‘Love, Simon’ is a feel-good, gay coming-of-age movie. It matters.

love simon
"Love, Simon" is the mainstream, feel-good gay movie many have been waiting for Photo: 20th Century Fox

Love, Simon opens nationwide today, making cinematic history as a mainstream, feel good, coming-of-age romantic comedy. Imagine reading that sentence even ten years ago. Hell, even now typing it felt a bit surreal.

The Greg Berlanti directed film, based on the novel Simon vs. the Homo Sapiens Agenda, stars Nick Robinson as the titular character, a closeted high schooler struggling to find a way to live as his authentic self. He also has to deal with a blackmailer threatening to out him to his entire school, while attempting to discover the identity of an anonymous admirer.

It is the kind of queer representation that, as Robinson recently told GLAAD, who have been firmly in support of the film, feels needed now more than ever.

“One of the things that I kept circling back to when I was trying to decide whether or not to do it was just the potential of this movie,” he said. “It had a really positive message to be putting out into the world, especially now, and it felt like it was just a great moment where we could kind of have our cake and eat it too. We could be able to make this broad, mainstream movie, but that was funny and sweet, but it had a message, and a genuine heart and had something to say, which was exciting to me.”

Actor Alexandra Shipp, who also stars in the movie, has said she believes this film can save lives, especially for those living in more isolated places.

“There are a lot of people out there who don’t have that community, who live in small towns, who could possibly be the only gay person they’ve ever met and they don’t even know what that means for themselves, and that sense of feeling alone. And when you see a movie like this you realize that you’re not alone, that you’re not weird or totally out of the norm. You’re actually normal and worthy of happiness, and worthy of love, and are worthy of being on this planet,” she said.

Even those who have cultural influence, and have a community, can be subject to harassment. Openly gay Olympic skier Gus Kenworthy, who is also encouraging people to see Love, Simon, demonstrated that recently by sharing some of the horrific comments he has received on his YouTube videos.

The film has already helped inspired some involved in the film to come out: Actors Keiynan Lonsdale and Joey Pollari.

Pollari, who plays a possible love interest for Simon, just came out publicly as gay in an interview with The Advocate, and said he came out to his friends and family at 18.

“The only part that was difficult was me coming out to myself. And I think that is the most difficult coming-out,” the 23-year-old said. “I think all my friends and family knew on some level. I think maybe two people were shocked.”

He explained that it wasn’t easy for him to come out at first, due to the stigma in the broader culture around him.

“A lot of the trouble was self-shame. I do believe a system of power, of patriarchy, of masculinity did impact me,” he said. “The greatest difficulty I found was that it didn’t match my idea of myself. It seemed incongruent with the future I imagined for myself, the identity I had struck up with others.”

Lonsdale, 26, came out as bisexual on Instagram while filming Love, Simon.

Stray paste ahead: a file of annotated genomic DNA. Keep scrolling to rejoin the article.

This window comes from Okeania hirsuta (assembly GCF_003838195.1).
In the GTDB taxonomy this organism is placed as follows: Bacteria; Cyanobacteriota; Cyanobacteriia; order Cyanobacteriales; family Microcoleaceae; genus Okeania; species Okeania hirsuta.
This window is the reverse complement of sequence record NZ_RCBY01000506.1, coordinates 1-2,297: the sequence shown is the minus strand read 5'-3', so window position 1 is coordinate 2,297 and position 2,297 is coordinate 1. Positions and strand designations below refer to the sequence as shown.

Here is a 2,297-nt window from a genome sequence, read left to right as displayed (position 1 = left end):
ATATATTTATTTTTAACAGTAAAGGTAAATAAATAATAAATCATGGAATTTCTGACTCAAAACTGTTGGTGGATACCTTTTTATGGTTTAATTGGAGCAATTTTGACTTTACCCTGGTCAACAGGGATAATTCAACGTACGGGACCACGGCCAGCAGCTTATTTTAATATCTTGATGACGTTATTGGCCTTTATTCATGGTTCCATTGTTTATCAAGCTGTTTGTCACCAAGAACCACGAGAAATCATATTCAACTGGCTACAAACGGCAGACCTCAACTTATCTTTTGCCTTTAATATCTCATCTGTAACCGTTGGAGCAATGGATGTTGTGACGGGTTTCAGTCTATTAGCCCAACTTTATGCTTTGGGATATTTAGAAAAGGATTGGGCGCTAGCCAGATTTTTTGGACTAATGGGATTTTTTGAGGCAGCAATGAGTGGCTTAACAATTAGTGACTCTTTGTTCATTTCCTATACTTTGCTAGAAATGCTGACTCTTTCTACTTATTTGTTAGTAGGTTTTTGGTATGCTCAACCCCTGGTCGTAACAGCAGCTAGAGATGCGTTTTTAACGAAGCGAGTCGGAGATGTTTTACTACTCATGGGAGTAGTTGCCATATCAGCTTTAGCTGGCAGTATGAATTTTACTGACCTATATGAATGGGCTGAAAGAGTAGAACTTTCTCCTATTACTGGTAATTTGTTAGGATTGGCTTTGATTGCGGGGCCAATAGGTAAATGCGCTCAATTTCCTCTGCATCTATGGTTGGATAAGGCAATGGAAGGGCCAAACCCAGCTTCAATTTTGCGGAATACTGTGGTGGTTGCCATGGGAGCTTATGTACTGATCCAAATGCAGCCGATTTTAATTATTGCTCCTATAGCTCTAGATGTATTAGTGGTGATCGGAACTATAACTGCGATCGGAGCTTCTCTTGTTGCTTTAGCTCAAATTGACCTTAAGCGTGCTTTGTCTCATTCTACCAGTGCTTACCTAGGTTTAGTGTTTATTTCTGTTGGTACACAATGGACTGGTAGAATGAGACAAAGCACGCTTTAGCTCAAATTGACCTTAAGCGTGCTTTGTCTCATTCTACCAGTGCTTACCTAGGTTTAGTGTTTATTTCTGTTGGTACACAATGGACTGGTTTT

“I guess it’s kind of a full circle thing for me,” he told GLAAD of appearing in the film.

He said he grew up feeling as if he “didn’t really exist,” because of the lack of representation in media.

“It just wasn’t there…(and) it definitely wasn’t being embraced and celebrated like we do with this movie. So I convinced myself that I would never be able to be living my dreams if I was my authentic self, like I had to choose. And then, here I am, living a dream. Not just a part of this industry, but a part of a project that all of us are really proud to be in,” he added.

“You watch something, and depending on how the story is told and how these characters feel to you, it influences your life, it influences how you feel about yourself and people that you meet,” he told The Hollywood Reporter.

“The amount of people in the world who identify as LGBTQ or are questioning themselves, it’s a lot of the population of the world, so this speaks to the world,” he continued. “And even if you don’t identify in that way, you know someone that does, or you have someone in your life — even if you don’t know they do —that might be struggling with that. It’s something that affects who we are as human beings.”

Speaking of, Robinson’s brother came out during the filming of Love, Simon. And while he told Ellen DeGeneres he thinks the timing was coincidental, he added, “but one of the best things that came out of this movie was being able to talk to him.”

And now he, like so many other young queer and questioning kids, will have this movie, and those likely to follow in its footsteps.

It might feel that in the Trump era we are sliding back, and in some respects, certainly we are, but the fact that a film like Love, Simon can get made and find its way into theaters all across the country shows culture is willing to step up where politics may fail. And it is in a world where this film can see a wide release that the next generation of leaders, many of whom showed their seriousness of purpose during the national walkout to protest gun violence, are coming up.

A film like Love, Simon is so powerful to so many because it not only demonstrates that social progress is possible, it shows it is inevitable, no matter how dark it may sometimes seem.

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